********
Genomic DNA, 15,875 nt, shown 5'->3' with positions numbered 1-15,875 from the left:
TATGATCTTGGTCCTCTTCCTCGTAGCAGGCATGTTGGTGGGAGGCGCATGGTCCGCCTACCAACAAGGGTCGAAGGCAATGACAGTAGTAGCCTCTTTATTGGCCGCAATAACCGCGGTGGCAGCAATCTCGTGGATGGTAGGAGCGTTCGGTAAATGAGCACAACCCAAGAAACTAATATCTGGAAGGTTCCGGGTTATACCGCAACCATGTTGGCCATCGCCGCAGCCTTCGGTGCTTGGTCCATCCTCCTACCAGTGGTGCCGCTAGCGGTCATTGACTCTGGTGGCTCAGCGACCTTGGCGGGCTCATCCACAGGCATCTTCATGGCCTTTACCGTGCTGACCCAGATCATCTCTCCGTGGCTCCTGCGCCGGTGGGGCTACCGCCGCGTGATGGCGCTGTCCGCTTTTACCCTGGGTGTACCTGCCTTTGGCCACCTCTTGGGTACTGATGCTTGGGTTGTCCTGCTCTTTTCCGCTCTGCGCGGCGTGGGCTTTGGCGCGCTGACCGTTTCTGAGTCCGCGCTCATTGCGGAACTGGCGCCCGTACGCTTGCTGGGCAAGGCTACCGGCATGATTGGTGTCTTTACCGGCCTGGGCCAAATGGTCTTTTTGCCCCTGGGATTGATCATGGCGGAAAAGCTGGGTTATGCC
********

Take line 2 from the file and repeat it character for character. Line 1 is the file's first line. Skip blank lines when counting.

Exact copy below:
TATGATCTTGGTCCTCTTCCTCGTAGCAGGCATGTTGGTGGGAGGCGCATGGTCCGCCTACCAACAAGGGTCGAAGGCAATGACAGTAGTAGCCTCTTTATTGGCCGCAATAACCGCGGTGGCAGCAATCTCGTGGATGGTAGGAGCGTTCGGTAAATGAGCACAACCCAAGAAACTAATATCTGGAAGGTTCCGGGTTATACCGCAACCATGTTGGCCATCGCCGCAGCCTTCGGTGCTTGGTCCATCCTCCTACCAGTGGTGCCGCTAGCGGTCATTGACTCTGGTGGCTCAGCGACCTTGGCGGGCTCATCCACAGGCATCTTCATGGCCTTTACCGTGCTGACCCAGATCATCTCTCCGTGGCTCCTGCGCCGGTGGGGCTACCGCCGCGTGATGGCGCTGTCCGCTTTTACCCTGGGTGTACCTGCCTTTGGCCACCTCTTGGGTACTGATGCTTGGGTTGTCCTGCTCTTTTCCGCTCTGCGCGGCGTGGGCTTTGGCGCGCTGACCGTTTCTGAGTCCGCGCTCATTGCGGAACTGGCGCCCGTACGCTTGCTGGGCAAGGCTACCGGCATGATTGGTGTCTTTACCGGCCTGGGCCAAATGGTCTTTTTGCCCCTGGGATTGATCATGGCGGAAAAGCTGGGTTATGCC